Blue avian nonsenseIt’s just one more of those wingnut fantasy conspiracies that popped up on my Facebook feed recently. It’s not a new one: the old aliens-among-us nonsense just gets recycled and re-spewed by a whole new group of ignorati who follow the scam artists, hoaxers and charlatans who in turn make their living off this stuff.

This latest group is, apparently, led by two top wingnuts. If there was an army for wingnuts, they’d be five-star generals. One is Corey Goode, described as having…

…an extensive knowledge of the Off World Colony & Exchange Program, Secret Earth Governments, MILAB & Black Ops Programs, Corey Goode is here to expose the details from his 20 years of experience as an Operations Support Specialist in Special Access Programs.

Love that gibberish and the claims people make. But wait, it gets better. Goode is described on a site he co-authors as:

Identified as an intuitive empath (IE) with precognitive abilities, Corey Goode was recruited through one of the MILAB programs at the young age of six. Goode trained and served in the MILAB program from 1976-1986/87. Towards the end of his time as a MILAB he was assigned to an IE support role for a rotating Earth Delegate Seat (shared by secret earth government groups) in a “human-type” ET Super Federation Council.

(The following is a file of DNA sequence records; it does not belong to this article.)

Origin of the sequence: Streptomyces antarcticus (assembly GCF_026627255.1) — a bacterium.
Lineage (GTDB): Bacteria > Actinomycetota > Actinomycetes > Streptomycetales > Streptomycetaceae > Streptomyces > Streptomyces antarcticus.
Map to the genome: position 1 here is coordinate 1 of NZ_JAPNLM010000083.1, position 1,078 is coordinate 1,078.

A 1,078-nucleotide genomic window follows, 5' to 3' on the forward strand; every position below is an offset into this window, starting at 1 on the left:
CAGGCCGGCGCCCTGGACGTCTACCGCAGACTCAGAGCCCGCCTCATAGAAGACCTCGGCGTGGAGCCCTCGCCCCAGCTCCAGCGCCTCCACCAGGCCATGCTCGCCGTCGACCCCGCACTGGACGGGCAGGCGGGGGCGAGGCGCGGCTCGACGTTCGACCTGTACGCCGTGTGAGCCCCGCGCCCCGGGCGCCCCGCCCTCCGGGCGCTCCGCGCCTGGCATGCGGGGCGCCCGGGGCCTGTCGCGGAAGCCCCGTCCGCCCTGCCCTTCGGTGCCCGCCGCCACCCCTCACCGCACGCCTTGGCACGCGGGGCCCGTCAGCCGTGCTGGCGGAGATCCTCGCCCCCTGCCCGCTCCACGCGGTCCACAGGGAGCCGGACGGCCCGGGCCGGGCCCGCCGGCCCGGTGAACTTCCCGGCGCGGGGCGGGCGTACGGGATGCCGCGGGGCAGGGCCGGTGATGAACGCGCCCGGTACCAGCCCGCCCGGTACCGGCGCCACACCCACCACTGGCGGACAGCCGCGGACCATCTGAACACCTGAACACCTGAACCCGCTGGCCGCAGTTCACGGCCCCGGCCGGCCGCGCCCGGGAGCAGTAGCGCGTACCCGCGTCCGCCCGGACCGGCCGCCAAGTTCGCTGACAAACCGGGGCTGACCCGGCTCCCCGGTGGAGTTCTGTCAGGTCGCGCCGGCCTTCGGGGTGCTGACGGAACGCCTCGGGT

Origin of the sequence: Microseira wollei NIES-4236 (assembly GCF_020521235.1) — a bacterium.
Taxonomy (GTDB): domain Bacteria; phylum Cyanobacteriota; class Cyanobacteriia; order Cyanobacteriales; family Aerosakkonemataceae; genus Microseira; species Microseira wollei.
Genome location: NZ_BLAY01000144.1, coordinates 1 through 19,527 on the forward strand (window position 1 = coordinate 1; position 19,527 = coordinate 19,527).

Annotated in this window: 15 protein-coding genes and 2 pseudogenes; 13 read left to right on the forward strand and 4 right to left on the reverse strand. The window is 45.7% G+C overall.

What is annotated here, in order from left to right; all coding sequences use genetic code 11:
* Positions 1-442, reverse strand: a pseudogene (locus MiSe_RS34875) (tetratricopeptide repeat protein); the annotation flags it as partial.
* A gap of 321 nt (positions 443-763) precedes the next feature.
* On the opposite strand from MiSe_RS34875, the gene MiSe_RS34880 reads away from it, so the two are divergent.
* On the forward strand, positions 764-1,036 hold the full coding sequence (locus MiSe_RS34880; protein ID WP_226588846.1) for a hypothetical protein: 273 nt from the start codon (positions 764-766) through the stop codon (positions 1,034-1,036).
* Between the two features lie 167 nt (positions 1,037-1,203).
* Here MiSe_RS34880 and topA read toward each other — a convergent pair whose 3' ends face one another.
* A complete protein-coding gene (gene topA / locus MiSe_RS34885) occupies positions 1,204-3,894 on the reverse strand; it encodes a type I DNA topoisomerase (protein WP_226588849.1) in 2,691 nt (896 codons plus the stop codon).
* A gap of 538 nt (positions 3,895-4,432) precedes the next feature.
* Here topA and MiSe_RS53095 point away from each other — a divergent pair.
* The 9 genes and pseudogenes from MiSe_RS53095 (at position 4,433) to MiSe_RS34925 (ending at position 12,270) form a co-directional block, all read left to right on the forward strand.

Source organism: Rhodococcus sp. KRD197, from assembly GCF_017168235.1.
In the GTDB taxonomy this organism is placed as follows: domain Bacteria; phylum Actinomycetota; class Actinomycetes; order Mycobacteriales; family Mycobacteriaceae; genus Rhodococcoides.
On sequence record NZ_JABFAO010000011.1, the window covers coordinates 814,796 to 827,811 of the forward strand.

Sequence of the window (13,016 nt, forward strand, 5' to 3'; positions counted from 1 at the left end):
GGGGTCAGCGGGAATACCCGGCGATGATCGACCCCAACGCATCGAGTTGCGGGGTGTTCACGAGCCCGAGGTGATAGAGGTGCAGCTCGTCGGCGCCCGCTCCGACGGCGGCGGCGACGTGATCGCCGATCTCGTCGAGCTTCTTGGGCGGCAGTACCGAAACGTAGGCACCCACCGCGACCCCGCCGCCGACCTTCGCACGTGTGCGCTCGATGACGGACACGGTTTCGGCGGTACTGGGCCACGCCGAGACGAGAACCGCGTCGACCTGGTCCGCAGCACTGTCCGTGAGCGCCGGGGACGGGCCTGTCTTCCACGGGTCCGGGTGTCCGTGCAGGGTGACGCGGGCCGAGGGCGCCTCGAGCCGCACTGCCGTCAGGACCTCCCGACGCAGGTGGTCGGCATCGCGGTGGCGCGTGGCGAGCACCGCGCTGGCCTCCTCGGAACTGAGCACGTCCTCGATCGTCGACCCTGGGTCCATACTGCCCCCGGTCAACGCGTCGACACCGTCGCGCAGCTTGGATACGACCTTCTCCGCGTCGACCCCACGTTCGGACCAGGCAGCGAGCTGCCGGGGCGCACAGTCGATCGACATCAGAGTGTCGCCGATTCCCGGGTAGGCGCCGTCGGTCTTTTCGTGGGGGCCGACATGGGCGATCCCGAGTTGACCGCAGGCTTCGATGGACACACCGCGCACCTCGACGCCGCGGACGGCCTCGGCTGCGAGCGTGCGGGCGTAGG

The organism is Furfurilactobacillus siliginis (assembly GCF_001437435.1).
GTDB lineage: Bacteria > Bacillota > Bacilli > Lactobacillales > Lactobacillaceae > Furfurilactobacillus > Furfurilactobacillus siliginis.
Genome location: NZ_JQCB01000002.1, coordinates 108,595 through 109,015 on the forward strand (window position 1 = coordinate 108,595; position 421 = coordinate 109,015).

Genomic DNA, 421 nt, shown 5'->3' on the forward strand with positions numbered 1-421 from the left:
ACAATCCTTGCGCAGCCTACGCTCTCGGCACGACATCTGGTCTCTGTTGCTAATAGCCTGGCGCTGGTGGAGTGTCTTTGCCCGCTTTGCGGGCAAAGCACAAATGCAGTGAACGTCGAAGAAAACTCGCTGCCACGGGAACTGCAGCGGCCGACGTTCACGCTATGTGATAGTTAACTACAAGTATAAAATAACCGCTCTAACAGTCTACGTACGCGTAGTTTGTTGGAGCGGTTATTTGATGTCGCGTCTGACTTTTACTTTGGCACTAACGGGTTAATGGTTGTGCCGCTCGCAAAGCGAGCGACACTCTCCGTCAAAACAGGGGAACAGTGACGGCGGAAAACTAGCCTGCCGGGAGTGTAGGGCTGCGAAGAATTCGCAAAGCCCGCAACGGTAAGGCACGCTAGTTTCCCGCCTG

MILAB is a term coined for the military abduction of a person that indoctrinates and trains them for any number of military black ops programs.

ROTFLOL. All that malarky packed into such a small space. But as silly as it seems to the literati, it nonetheless preys on the gullible (you know, the folks who are following Donald Trump right now…). But the gullible are, it seems eager for it. Like little birds cheeping for food, they demand more of this nonsense.

Here’s a few lines from an unrelated site, “dedicated to the teaching of knowledge that was hidden from the human race all through history” (nyuck, nyuck…) that is typical of this sort of mental constipation:

No man has ever ascended higher than 300 miles, if that high, above the Earth’s surface. No man has ever orbited, landed on, or walked upon the moon in any publicly known space program. If man has ever truly been to the moon it has been done in secret and with a far different technology.

The fake-Moon-landings crowd is still out there, frothing like this beside the truthers of 9/11, the Kennedy assassination, the Sandy Hook massacre and the Obama birthers.

Goode and Wilcox make their living from gullible idiots like this. Thanks to the internet, they and their compatriots in scam have a wide-reaching platform for their idiocy which, like ants to honey, attracts the hard-of-thinking.

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Who By Fire

I’ve been reading a biography of Leonard Cohen, recently: the 2012 I’m Your Man, by Sylvie Simmons. It’s an interesting journey through the life and thoughts of an exquisite artist who is, by nature, somewhat reclusive and stays out of the spotlight, but is deeply dedicated to his art.